Process definition should NOT be driven by organisational structure thinking. However, organisational structure can be driven, to a large extent, by process design. Equally, the higher up the process tree, the higher up the organisational tree the accountability for that “node” is likely to be. So running a top-down cascading process supports a top-down approach.
If we continue with the People process to HR team structure example, start with the HRD and his/her direct reports. Define the main elements, i.e. 3-levels down/depth of 3 or circa 31 nodes. Assuming a management team of 7, this means splitting the 31 nodes into 7 or on average defining 4-5 key areas of accountability – (this example is with a fairly large HR team of an organisation with 10,000+ employees who support a large number of divisions).
Once the first tier is done, then break it down to the next level. The HRD might be involved in this still, but it is unlikely to be to the same extent. Imagining a team of 35 people the next level down (average span of control of 5), then this is again another 4-5 key areas per role.
If all the children from a node are allocated to one role, then this is an indication too much detail is being defined. Only keep on going as long as it helps to define who will be doing what – NOT exactly how someone should do “their job”. Using the feed staff example, if one person is responsible for preparing all the food, then stop at “prepare”. It shouldn’t be necessary to detail all the steps of “food preparation”.
If all the children are below a single team or function, then think about letting the person responsible for that area (team or function) define all those subsequent accountabilities. In other words, think about empowering the leader of that area to define how they should organise their team in order to meet the objectives that have to cascaded to them. Again, as Daniel Pink points out, autonomy is one of the main motivators. This doesn’t mean, leave them to it. Help them by coaching or supporting a workshop with the team or helping them think through the process. Micro design isn’t a skill that is the preserve of OD practitioners, HR Business Partners or management consultants. It is a skill that all business leaders should have, as it is, in our view, a core business skill.
A real life example: A number of years ago now, I led the organisational design of a large multinational drinks company in Europe. The scope was their supply chain and non-line workers (non-hourly) with about 1,000 employees within this scope. In doing the design, we detailed about 900 processes and activities for about 300 roles – or an average of 3 “nodes” per role, albeit, some roles where responsible and others supported. So the number of links was in the region of 3,600. One of the activities (nodes) within this 900 list was “Master Data Management”. A few years after the design and implementation of the new organisation, I was requested back to do a short piece to look at the Master Data Management processes and structure. This was a team of circa 10 across Europe and the question was, how many should be in the team and how should it work? What was 1-line/node in the pan-Europe supply chain set of processes and activities quickly become a subsequent 100+ nodes. On reflection, we probably detailed the Master Data Management into too much detail. But the point is, what was one node was in fact a summary of many additional levels of detail. In doing the pan-Europe design, I believe we got the level of detail about right. This didn’t stop a further subsequent detailing to take place when needed a number of years later.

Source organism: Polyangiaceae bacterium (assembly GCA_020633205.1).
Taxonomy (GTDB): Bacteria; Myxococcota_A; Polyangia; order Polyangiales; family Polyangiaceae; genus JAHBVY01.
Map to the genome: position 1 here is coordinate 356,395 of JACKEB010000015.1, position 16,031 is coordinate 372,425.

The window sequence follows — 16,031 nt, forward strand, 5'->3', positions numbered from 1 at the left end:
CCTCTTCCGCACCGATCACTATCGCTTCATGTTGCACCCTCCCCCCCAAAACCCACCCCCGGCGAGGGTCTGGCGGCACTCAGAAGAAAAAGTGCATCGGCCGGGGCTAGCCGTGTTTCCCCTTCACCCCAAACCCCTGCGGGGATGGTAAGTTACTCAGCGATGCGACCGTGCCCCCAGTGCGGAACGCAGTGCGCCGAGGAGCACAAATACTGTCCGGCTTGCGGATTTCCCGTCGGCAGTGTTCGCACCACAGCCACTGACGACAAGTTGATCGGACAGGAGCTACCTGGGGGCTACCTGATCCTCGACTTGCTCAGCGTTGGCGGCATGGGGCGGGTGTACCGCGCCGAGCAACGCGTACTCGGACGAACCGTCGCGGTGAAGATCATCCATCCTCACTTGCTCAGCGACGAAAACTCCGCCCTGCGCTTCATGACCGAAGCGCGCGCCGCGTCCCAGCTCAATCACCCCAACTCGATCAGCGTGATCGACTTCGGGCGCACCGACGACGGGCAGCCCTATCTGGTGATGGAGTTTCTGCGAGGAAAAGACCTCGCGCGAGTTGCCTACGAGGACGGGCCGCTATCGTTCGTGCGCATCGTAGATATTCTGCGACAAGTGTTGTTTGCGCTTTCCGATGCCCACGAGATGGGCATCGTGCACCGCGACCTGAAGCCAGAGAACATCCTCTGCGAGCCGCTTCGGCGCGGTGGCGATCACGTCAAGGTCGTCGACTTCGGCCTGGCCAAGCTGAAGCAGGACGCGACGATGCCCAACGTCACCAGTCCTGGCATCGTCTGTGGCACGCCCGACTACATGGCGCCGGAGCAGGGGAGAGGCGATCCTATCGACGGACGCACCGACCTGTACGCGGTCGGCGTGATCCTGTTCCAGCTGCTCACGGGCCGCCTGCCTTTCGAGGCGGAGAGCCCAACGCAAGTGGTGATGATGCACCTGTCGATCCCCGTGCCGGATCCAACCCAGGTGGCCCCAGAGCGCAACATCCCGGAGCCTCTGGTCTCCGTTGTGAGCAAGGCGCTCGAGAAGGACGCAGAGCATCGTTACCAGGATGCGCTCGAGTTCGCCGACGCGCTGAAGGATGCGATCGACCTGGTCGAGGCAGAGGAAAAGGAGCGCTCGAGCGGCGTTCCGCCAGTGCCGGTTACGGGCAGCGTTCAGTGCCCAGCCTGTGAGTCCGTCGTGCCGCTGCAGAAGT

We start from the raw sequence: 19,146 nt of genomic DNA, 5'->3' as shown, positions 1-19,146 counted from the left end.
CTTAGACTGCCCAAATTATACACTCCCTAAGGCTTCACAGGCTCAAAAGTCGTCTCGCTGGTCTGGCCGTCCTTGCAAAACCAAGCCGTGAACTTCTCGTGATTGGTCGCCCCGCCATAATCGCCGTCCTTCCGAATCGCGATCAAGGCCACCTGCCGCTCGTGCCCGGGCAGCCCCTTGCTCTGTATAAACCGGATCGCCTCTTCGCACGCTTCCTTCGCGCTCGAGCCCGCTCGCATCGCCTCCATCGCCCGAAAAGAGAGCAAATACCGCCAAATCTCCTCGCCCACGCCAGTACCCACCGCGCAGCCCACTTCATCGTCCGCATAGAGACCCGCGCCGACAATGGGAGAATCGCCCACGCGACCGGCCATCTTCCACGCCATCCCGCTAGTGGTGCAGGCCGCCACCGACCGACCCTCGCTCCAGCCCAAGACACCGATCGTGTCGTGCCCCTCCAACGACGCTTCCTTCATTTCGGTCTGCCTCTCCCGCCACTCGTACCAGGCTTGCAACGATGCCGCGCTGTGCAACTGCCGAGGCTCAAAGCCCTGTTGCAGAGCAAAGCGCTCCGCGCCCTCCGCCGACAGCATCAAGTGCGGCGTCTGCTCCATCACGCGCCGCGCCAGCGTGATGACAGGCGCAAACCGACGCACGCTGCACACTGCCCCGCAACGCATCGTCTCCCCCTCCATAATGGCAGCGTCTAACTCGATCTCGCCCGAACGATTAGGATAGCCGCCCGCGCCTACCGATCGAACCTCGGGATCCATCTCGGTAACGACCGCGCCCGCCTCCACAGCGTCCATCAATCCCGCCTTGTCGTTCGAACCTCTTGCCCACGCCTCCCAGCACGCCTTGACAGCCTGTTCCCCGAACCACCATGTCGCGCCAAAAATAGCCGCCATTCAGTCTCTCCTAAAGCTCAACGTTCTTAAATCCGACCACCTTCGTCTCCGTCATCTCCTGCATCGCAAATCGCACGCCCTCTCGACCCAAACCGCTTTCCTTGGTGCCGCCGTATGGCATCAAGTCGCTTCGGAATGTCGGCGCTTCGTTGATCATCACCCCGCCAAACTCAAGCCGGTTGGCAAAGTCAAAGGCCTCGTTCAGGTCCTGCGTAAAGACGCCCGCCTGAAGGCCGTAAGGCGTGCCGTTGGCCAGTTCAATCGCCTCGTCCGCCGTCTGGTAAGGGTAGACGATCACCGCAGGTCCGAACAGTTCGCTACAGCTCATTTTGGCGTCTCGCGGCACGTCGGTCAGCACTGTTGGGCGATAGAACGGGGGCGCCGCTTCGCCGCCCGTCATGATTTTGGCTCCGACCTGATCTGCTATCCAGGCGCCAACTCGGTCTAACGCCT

The point is, start easy. Start at a top level – albeit, this does not necessarily mean at the top of the entire organisation, just the top of part of the organisation within the scope. Detail a couple of levels and define the accountabilities from here. Then run this process again and again for the parts that still need to be defined. See this as an iterative and cascading process.
Post Script – what about a bottom-up approach?
The first answer is, yes, this is possible and even has many advantages. The second and more relevant answer is, how?